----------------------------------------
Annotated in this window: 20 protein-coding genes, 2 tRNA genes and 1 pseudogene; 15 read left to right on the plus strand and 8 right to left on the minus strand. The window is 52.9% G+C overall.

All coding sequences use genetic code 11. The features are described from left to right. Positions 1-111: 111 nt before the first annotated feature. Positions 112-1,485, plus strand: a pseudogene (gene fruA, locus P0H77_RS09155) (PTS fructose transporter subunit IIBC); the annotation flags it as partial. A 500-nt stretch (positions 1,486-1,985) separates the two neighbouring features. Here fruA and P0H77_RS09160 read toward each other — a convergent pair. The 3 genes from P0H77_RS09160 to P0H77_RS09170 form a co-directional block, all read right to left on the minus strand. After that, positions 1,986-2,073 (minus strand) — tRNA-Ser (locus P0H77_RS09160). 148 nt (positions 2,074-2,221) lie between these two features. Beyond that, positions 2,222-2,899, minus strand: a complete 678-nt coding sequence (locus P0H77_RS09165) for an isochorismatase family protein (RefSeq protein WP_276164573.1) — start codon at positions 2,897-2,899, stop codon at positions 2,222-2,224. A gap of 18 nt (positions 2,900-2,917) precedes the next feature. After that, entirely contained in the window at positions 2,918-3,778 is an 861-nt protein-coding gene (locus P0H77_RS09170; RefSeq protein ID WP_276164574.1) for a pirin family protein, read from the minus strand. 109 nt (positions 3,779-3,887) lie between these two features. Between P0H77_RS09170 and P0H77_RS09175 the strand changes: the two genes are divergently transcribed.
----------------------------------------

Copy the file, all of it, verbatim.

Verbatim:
Annotated in this window: 20 protein-coding genes, 2 tRNA genes and 1 pseudogene; 15 read left to right on the plus strand and 8 right to left on the minus strand. The window is 52.9% G+C overall.

All coding sequences use genetic code 11. The features are described from left to right. Positions 1-111: 111 nt before the first annotated feature. Positions 112-1,485, plus strand: a pseudogene (gene fruA, locus P0H77_RS09155) (PTS fructose transporter subunit IIBC); the annotation flags it as partial. A 500-nt stretch (positions 1,486-1,985) separates the two neighbouring features. Here fruA and P0H77_RS09160 read toward each other — a convergent pair. The 3 genes from P0H77_RS09160 to P0H77_RS09170 form a co-directional block, all read right to left on the minus strand. After that, positions 1,986-2,073 (minus strand) — tRNA-Ser (locus P0H77_RS09160). 148 nt (positions 2,074-2,221) lie between these two features. Beyond that, positions 2,222-2,899, minus strand: a complete 678-nt coding sequence (locus P0H77_RS09165) for an isochorismatase family protein (RefSeq protein WP_276164573.1) — start codon at positions 2,897-2,899, stop codon at positions 2,222-2,224. A gap of 18 nt (positions 2,900-2,917) precedes the next feature. After that, entirely contained in the window at positions 2,918-3,778 is an 861-nt protein-coding gene (locus P0H77_RS09170; RefSeq protein ID WP_276164574.1) for a pirin family protein, read from the minus strand. 109 nt (positions 3,779-3,887) lie between these two features. Between P0H77_RS09170 and P0H77_RS09175 the strand changes: the two genes are divergently transcribed.